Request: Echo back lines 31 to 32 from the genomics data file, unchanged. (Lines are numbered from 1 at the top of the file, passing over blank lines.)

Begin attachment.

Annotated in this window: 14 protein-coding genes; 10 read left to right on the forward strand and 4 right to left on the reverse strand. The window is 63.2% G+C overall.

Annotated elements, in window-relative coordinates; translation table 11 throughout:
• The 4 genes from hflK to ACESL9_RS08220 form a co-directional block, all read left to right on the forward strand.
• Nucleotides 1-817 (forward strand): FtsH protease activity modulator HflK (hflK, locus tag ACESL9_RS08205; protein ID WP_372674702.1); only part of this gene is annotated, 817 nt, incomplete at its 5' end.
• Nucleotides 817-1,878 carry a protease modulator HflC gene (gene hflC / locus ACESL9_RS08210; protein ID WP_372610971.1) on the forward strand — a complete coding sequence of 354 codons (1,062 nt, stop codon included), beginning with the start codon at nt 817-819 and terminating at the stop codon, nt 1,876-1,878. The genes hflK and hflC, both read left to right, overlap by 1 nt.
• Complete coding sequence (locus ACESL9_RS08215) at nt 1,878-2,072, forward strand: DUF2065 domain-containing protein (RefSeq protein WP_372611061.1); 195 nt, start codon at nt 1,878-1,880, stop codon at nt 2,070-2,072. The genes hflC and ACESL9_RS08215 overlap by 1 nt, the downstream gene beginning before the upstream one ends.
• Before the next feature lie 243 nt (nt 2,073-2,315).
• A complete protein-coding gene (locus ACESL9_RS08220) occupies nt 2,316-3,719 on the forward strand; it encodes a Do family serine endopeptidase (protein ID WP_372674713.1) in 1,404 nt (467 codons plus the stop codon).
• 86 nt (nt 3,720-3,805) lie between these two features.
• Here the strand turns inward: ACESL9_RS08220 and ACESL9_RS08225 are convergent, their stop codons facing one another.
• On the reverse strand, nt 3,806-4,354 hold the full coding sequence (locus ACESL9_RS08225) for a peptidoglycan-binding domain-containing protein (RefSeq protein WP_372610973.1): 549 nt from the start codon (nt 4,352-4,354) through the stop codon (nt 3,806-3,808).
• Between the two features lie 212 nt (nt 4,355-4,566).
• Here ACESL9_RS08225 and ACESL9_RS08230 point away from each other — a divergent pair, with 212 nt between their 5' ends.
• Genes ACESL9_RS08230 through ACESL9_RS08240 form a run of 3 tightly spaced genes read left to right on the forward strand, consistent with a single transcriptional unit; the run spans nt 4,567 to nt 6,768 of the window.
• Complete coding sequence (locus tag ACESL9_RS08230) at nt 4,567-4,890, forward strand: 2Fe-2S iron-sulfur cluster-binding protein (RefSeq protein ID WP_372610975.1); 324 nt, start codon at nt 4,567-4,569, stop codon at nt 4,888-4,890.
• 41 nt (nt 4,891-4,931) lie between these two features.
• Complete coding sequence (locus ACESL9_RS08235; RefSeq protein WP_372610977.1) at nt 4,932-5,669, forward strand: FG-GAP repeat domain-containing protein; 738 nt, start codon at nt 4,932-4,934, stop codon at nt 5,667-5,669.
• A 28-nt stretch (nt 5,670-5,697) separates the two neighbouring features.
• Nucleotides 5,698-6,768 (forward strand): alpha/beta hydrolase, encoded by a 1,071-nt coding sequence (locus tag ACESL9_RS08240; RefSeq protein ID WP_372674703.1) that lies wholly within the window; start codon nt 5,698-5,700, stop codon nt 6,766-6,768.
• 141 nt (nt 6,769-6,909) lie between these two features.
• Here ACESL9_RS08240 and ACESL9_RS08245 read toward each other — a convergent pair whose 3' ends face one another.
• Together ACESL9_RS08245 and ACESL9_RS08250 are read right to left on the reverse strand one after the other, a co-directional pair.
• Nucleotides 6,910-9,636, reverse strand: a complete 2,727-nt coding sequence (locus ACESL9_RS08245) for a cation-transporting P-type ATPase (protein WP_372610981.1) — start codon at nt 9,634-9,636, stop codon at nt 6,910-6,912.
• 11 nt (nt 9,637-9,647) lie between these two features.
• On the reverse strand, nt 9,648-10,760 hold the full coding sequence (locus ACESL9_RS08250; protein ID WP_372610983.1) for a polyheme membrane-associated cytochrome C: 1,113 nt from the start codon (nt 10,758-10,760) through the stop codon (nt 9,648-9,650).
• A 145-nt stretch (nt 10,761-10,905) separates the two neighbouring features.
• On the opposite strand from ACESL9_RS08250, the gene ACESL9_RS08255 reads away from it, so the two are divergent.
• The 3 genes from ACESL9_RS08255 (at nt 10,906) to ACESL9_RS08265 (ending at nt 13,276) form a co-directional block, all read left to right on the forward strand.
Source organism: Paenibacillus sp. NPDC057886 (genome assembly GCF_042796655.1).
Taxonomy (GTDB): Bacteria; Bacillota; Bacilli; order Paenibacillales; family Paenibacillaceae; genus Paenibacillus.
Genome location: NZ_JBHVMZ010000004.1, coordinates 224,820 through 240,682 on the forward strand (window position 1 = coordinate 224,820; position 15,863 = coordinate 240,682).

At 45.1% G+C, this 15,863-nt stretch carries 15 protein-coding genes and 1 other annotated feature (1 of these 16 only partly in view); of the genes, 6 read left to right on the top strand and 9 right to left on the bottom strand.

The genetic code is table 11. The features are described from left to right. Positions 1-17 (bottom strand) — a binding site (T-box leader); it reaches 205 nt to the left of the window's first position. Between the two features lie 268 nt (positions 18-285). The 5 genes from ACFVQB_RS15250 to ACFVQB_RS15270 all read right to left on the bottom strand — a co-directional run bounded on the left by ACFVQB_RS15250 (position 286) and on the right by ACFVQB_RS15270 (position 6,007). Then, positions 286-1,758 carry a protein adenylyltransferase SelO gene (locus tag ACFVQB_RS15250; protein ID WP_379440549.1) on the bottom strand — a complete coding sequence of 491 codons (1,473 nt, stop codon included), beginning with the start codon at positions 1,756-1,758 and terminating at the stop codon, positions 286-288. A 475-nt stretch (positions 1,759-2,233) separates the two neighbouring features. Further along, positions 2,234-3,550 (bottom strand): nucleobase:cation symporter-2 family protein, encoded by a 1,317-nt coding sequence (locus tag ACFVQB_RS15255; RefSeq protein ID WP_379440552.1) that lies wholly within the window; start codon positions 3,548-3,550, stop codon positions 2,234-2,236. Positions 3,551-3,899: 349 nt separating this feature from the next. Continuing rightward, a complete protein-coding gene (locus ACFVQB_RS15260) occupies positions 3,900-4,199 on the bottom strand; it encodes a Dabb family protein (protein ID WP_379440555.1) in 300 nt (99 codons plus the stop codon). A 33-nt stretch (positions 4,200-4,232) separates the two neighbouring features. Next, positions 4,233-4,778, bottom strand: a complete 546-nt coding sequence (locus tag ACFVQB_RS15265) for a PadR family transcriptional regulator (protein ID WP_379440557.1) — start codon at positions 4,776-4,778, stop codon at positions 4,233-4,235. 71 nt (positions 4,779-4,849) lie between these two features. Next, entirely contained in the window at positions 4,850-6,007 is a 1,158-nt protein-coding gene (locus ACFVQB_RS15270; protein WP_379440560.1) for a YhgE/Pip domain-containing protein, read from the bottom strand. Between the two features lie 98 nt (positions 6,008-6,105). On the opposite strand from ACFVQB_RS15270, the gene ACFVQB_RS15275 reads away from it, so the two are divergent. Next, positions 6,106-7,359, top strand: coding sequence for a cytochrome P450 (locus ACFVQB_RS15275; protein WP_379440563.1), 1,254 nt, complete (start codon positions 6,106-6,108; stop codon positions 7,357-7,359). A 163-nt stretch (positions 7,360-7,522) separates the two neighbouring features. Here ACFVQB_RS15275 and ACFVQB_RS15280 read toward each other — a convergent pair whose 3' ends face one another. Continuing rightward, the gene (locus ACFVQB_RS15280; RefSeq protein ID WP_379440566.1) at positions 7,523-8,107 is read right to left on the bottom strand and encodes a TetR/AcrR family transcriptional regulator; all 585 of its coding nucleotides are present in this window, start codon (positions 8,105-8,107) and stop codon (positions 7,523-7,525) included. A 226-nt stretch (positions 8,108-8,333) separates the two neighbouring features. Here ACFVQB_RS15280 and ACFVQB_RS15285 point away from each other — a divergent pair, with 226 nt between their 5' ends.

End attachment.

Genome location: NZ_JBHVMZ010000004.1, coordinates 224,820 through 240,682 on the forward strand (window position 1 = coordinate 224,820; position 15,863 = coordinate 240,682).

At 45.1% G+C, this 15,863-nt stretch carries 15 protein-coding genes and 1 other annotated feature (1 of these 16 only partly in view); of the genes, 6 read left to right on the top strand and 9 right to left on the bottom strand.